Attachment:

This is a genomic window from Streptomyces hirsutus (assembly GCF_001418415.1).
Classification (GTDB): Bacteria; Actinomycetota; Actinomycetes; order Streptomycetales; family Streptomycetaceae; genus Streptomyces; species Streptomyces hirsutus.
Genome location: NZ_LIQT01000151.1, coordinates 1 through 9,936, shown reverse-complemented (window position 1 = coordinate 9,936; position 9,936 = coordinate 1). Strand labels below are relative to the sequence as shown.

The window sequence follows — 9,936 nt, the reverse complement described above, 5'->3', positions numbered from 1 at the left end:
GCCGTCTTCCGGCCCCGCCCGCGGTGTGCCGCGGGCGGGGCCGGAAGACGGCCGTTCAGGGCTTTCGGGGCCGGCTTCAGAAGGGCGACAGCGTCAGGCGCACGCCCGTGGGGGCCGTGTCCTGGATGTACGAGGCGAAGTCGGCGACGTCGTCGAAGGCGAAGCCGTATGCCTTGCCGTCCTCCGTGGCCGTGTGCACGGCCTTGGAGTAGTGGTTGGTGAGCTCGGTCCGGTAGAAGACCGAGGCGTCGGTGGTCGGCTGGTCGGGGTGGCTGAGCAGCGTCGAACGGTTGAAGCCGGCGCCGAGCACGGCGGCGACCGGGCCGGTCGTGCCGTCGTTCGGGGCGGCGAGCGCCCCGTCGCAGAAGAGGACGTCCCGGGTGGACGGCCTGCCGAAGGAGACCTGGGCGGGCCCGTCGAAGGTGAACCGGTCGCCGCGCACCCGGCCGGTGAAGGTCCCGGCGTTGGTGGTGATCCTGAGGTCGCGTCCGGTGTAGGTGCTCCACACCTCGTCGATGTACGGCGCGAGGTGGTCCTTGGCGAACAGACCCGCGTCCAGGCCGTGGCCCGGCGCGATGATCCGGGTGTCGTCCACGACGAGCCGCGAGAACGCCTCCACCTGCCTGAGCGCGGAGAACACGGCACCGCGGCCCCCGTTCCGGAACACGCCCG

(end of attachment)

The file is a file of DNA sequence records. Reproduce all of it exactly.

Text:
This is a genomic window from Streptomyces hirsutus (assembly GCF_001418415.1).
Classification (GTDB): Bacteria; Actinomycetota; Actinomycetes; order Streptomycetales; family Streptomycetaceae; genus Streptomyces; species Streptomyces hirsutus.
Genome location: NZ_LIQT01000151.1, coordinates 1 through 9,936, shown reverse-complemented (window position 1 = coordinate 9,936; position 9,936 = coordinate 1). Strand labels below are relative to the sequence as shown.

The window sequence follows — 9,936 nt, the reverse complement described above, 5'->3', positions numbered from 1 at the left end:
GCCGTCTTCCGGCCCCGCCCGCGGTGTGCCGCGGGCGGGGCCGGAAGACGGCCGTTCAGGGCTTTCGGGGCCGGCTTCAGAAGGGCGACAGCGTCAGGCGCACGCCCGTGGGGGCCGTGTCCTGGATGTACGAGGCGAAGTCGGCGACGTCGTCGAAGGCGAAGCCGTATGCCTTGCCGTCCTCCGTGGCCGTGTGCACGGCCTTGGAGTAGTGGTTGGTGAGCTCGGTCCGGTAGAAGACCGAGGCGTCGGTGGTCGGCTGGTCGGGGTGGCTGAGCAGCGTCGAACGGTTGAAGCCGGCGCCGAGCACGGCGGCGACCGGGCCGGTCGTGCCGTCGTTCGGGGCGGCGAGCGCCCCGTCGCAGAAGAGGACGTCCCGGGTGGACGGCCTGCCGAAGGAGACCTGGGCGGGCCCGTCGAAGGTGAACCGGTCGCCGCGCACCCGGCCGGTGAAGGTCCCGGCGTTGGTGGTGATCCTGAGGTCGCGTCCGGTGTAGGTGCTCCACACCTCGTCGATGTACGGCGCGAGGTGGTCCTTGGCGAACAGACCCGCGTCCAGGCCGTGGCCCGGCGCGATGATCCGGGTGTCGTCCACGACGAGCCGCGAGAACGCCTCCACCTGCCTGAGCGCGGAGAACACGGCACCGCGGCCCCCGTTCCGGAACACGCCCG